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Are China and NATO nudging Russia and Ukraine toward a settlement?

Chinese Defence Minister Li Shangfu is welcomed by Belarusian Defence Minister Viktor Khrenin

Chinese Defence Minister Li Shangfu is welcomed by Belarusian Defence Minister Viktor Khrenin


China’s defense chief Li Shangfu is visiting Russia and Belarus this week to reaffirm the strength of Beijing’s relations with those two countries. But the visit comes just a week after China joined Ukraine peace talks in Saudi Arabia that included US, European, and Ukrainian officials, but excluded Russia.

Since Russia’s invasion of Ukraine in February 2022, China has presented itself as a neutral party. It has blamed the West for Russia’s invasion but has notably refused to recognize Russia’s right to any of the Ukrainian territory its forces have seized. In Moscow this week, China’s Li noted that in Ukraine, as in other conflict zones, “China will promote peace talks and help reach an international consensus.” In fact, China remains the one major power with enough clout in both Moscow and Kyiv to broker a deal.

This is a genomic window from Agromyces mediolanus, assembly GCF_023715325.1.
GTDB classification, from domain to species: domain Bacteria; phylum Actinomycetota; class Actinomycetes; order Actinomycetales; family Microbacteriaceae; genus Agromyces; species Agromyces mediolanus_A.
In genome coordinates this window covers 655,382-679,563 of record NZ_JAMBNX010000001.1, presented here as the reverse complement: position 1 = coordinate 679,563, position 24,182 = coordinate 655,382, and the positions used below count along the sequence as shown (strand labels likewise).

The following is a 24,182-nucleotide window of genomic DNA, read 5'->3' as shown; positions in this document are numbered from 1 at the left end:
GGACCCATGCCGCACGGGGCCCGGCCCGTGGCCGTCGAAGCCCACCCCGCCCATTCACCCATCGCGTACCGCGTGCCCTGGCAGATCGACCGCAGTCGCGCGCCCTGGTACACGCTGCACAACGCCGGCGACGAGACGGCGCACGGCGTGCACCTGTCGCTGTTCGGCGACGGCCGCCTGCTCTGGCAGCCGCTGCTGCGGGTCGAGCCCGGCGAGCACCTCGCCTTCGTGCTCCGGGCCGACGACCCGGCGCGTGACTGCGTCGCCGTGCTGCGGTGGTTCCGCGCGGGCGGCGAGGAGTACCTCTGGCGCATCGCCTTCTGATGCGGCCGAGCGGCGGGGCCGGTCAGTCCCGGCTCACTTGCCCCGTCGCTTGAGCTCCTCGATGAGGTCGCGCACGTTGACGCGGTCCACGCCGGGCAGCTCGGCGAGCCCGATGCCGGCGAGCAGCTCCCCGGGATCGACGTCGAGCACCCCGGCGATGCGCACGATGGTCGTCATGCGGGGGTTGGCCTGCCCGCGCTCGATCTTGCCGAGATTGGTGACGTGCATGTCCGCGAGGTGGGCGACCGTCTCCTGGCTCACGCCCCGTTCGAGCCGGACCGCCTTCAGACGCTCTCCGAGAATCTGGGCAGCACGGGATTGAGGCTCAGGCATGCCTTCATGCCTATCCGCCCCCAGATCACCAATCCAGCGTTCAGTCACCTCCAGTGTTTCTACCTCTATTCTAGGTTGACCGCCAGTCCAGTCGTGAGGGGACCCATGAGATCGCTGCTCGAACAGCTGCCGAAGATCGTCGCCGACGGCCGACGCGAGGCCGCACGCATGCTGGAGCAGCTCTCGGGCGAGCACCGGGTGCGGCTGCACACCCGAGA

Meanwhile, in Norway, Stian Jenssen, chief of staff to NATO Secretary General Jens Stoltenberg, noted during a speech this week that while no peace deal is acceptable to the alliance without approval from Ukraine, NATO members have discussed how to end the war. He added, “I think that a solution could be for Ukraine to give up territory and get NATO membership in return.” Either Jenssen was speaking way out of turn or the alliance is offering Ukraine a gentle nudge toward an eventual settlement.

The Bottom Line: Put these two stories together, and it appears that, though the war in Ukraine is far from finished, outsiders may be trying to bring the two sides a few steps closer to the compromise that will be needed to break the current stalemate.


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